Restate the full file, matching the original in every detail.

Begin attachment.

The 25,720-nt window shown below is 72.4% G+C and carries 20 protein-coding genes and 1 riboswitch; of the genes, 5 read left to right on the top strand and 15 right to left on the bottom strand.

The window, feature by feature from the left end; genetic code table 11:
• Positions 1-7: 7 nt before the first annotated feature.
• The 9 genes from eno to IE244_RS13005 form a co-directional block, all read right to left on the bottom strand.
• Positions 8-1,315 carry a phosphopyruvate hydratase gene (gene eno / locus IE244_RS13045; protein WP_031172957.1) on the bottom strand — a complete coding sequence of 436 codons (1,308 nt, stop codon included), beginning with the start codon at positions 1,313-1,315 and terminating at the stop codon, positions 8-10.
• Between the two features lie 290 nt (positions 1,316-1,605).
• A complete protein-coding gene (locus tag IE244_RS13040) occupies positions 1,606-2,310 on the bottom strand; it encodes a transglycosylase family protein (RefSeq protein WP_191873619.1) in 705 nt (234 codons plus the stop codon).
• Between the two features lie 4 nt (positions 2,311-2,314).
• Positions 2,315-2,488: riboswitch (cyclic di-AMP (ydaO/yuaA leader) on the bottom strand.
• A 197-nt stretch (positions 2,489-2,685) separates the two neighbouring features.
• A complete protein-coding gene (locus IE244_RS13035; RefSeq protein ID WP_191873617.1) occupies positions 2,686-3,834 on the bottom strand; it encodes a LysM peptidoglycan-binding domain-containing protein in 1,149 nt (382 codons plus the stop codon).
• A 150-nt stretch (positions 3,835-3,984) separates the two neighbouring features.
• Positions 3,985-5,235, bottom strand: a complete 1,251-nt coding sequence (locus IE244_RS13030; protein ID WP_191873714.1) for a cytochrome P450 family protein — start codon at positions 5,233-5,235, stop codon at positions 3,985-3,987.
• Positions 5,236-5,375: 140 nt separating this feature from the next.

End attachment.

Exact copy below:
The 25,720-nt window shown below is 72.4% G+C and carries 20 protein-coding genes and 1 riboswitch; of the genes, 5 read left to right on the top strand and 15 right to left on the bottom strand.

The window, feature by feature from the left end; genetic code table 11:
• Positions 1-7: 7 nt before the first annotated feature.
• The 9 genes from eno to IE244_RS13005 form a co-directional block, all read right to left on the bottom strand.
• Positions 8-1,315 carry a phosphopyruvate hydratase gene (gene eno / locus IE244_RS13045; protein WP_031172957.1) on the bottom strand — a complete coding sequence of 436 codons (1,308 nt, stop codon included), beginning with the start codon at positions 1,313-1,315 and terminating at the stop codon, positions 8-10.
• Between the two features lie 290 nt (positions 1,316-1,605).
• A complete protein-coding gene (locus tag IE244_RS13040) occupies positions 1,606-2,310 on the bottom strand; it encodes a transglycosylase family protein (RefSeq protein WP_191873619.1) in 705 nt (234 codons plus the stop codon).
• Between the two features lie 4 nt (positions 2,311-2,314).
• Positions 2,315-2,488: riboswitch (cyclic di-AMP (ydaO/yuaA leader) on the bottom strand.
• A 197-nt stretch (positions 2,489-2,685) separates the two neighbouring features.
• A complete protein-coding gene (locus IE244_RS13035; RefSeq protein ID WP_191873617.1) occupies positions 2,686-3,834 on the bottom strand; it encodes a LysM peptidoglycan-binding domain-containing protein in 1,149 nt (382 codons plus the stop codon).
• A 150-nt stretch (positions 3,835-3,984) separates the two neighbouring features.
• Positions 3,985-5,235, bottom strand: a complete 1,251-nt coding sequence (locus IE244_RS13030; protein ID WP_191873714.1) for a cytochrome P450 family protein — start codon at positions 5,233-5,235, stop codon at positions 3,985-3,987.
• Positions 5,236-5,375: 140 nt separating this feature from the next.